SCHOOL-BASED ACCOMMODATIONS & SUPPORTS

Published by Kim Lechneer on Sep 05, 2018

Children with pediatric feeding disorder have diverse needs ranging from refusals to eat specific textures to an inability to chew and swallow that necessitates medical interventions such as tube feedings (Berlin, Davies, Lobato, & Silverman, 2009). Many underlying medical or developmental problems may contribute to difficulties with eating. Regardless of a child’s medical status or developmental course, inadequate nutrition or hydration may contribute to learning difficulties in school including, but certainly not limited to:

  • reduced concentration
  • low energy levels
  • poor stamina
  • difficulties problem-solving
  • poor frustration tolerance

As such, children with feeding disorders may be eligible for accommodations and/or special education instruction and related services. As both a school psychologist and a parent of a child with pediatric feeding disorder, I’ve had an opportunity to think deeply about school-based accommodations and supports for children with feeding needs. Below is an overview of the types of school-based plans that exist, as well as examples of accommodations and supports that may be helpful.

Children primarily receive school-based supports via Section 504 Plans (504 Plans), Individualized Education Programs (IEPs), or Individualized Health Plans (IHPs). Both 504 plans and IEPs provide accommodations for children with disabilities. However, 504 plans are generally limited to accommodations, and do not include specialized instruction or direct teaching from a licensed or certified special educator.

Children who require accommodations and specialized instruction should be referred for a comprehensive evaluation to determine whether they qualify for special education services and an IEP. Some children do not qualify for or need an IEP or a Section 504 plan, but they may otherwise have an IHP developed with the school nurse. If an IHP alone is working for a child, family, and school team, more formalized supports may not be necessary.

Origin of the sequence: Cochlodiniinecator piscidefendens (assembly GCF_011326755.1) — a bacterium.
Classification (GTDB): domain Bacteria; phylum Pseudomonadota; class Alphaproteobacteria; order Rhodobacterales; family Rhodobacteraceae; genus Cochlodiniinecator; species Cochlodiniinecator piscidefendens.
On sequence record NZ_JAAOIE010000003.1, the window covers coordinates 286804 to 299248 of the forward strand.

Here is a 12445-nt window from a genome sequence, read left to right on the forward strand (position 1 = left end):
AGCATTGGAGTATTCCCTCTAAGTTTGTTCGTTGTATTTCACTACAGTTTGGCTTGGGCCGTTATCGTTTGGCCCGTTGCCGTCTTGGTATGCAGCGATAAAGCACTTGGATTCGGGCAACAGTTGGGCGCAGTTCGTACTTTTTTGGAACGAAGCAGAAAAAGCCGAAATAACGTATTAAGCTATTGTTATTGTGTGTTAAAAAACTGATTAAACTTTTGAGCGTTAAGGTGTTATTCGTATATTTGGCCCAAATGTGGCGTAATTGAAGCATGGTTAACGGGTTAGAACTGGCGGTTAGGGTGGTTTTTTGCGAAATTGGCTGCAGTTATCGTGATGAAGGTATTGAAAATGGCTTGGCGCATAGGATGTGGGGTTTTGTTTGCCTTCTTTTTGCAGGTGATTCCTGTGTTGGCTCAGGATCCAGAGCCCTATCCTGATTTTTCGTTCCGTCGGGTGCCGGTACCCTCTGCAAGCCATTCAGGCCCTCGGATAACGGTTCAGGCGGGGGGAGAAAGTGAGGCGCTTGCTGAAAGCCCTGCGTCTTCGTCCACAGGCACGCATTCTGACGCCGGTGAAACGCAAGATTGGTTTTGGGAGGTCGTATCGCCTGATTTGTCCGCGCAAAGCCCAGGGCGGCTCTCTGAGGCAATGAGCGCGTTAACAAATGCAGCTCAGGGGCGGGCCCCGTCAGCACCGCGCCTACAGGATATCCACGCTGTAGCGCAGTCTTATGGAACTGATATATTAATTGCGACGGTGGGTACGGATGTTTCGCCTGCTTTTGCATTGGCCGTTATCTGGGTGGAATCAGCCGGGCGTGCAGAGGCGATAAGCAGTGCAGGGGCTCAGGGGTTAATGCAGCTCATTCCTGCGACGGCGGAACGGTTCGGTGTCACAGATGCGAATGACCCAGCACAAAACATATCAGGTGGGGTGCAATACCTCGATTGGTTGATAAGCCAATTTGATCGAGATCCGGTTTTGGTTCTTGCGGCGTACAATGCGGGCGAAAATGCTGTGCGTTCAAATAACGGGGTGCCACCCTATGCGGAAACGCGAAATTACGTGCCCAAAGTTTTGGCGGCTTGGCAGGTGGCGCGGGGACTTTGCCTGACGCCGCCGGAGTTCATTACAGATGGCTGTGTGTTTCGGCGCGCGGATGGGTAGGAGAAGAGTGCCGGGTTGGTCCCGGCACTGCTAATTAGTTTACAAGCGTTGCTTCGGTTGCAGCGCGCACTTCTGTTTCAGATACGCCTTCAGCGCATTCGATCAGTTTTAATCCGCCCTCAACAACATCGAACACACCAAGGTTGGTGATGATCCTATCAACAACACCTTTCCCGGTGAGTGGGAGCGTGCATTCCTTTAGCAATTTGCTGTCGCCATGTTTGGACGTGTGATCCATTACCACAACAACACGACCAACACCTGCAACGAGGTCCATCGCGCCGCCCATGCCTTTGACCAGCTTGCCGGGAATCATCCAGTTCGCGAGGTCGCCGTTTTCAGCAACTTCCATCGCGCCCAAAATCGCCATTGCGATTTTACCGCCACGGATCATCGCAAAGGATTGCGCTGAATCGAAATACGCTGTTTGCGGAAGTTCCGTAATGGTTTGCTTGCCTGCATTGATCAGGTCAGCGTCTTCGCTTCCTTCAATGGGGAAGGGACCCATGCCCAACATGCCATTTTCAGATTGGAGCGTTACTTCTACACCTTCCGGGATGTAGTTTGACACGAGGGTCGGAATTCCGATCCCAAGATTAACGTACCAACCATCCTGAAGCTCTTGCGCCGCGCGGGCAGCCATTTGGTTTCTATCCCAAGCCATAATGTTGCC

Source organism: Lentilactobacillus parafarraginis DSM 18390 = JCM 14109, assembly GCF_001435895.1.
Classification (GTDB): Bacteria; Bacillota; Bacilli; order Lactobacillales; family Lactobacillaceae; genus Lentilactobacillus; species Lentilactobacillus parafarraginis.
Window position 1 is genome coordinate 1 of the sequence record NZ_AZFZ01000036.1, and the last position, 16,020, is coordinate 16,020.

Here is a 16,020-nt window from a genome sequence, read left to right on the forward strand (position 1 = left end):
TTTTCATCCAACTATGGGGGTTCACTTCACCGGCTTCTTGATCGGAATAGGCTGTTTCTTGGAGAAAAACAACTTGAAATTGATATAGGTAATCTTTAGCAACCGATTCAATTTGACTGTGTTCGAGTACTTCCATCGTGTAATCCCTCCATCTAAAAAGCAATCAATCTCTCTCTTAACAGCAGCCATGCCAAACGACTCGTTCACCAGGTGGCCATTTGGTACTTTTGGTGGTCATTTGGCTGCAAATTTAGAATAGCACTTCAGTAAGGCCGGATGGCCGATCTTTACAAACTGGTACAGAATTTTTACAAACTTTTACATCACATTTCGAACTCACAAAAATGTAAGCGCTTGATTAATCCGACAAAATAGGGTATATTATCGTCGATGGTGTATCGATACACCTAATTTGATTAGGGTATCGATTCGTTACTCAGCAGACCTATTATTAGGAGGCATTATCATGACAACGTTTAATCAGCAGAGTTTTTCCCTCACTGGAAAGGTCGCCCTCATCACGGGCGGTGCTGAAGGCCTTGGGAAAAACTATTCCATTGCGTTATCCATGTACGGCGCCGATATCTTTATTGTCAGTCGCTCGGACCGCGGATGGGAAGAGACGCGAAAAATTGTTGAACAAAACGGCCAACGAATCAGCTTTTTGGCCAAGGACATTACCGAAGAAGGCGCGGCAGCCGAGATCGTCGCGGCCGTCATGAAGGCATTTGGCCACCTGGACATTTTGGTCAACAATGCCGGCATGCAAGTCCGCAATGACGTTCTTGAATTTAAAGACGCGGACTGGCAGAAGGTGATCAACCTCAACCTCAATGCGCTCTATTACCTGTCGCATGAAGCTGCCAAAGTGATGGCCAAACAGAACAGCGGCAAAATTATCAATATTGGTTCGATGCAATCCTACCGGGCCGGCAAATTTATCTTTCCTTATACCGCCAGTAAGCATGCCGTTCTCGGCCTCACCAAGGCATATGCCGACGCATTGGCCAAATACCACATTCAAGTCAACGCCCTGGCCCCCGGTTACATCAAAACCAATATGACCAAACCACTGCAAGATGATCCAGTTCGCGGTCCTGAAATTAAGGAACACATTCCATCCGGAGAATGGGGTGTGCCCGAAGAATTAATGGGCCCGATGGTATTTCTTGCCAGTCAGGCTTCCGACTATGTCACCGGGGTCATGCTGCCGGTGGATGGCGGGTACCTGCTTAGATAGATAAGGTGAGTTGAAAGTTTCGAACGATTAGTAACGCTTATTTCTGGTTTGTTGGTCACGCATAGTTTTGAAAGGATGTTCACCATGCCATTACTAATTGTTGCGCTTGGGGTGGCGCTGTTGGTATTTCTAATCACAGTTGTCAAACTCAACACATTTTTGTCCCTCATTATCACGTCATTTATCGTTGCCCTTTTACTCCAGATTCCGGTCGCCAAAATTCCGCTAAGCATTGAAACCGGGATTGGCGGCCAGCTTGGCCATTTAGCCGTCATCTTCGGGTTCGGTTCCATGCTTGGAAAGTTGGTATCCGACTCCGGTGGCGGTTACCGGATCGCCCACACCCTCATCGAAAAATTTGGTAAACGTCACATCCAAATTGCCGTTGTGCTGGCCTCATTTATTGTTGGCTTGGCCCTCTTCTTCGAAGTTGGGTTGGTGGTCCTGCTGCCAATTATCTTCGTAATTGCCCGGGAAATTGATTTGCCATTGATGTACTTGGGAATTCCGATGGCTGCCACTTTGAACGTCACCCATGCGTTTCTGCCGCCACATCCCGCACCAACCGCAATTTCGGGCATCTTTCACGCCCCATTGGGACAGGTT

Families and educators often wonder what accommodations and/or services might be helpful for a child with a feeding disorder. These determinations are made by teams based on a child’s individual needs. Unfortunately, feeding therapy is not considered a related service provided in schools. However, school districts do provide related therapies such as speech and language therapy and occupational therapy as part of an IEP for educationally relevant tasks that may indirectly support a child's feeding needs.

For example, occupational therapists may provide fine motor training to support pencil grasp, which may also support a child’s ability to hold and use feeding utensils. Similarly, speech and language therapists may help a child strengthen oral motor skills to support speech articulation, and these exercises may indirectly improve a child’s eating/feeding abilities.

Many families pursue private feeding therapy for school-aged children. Private therapists and school-based therapists should collaborate directly to discuss strategies, accommodations, and/or services that may benefit the child. Below is a non-exhaustive list of accommodations/services that families and school teams may consider when determining appropriate supports for an individual child.

Possible Accommodations/Services for Children with Feeding Disorders Who Eat Orally

  • Extra time for eating (for children with reduced endurance for self-feeding)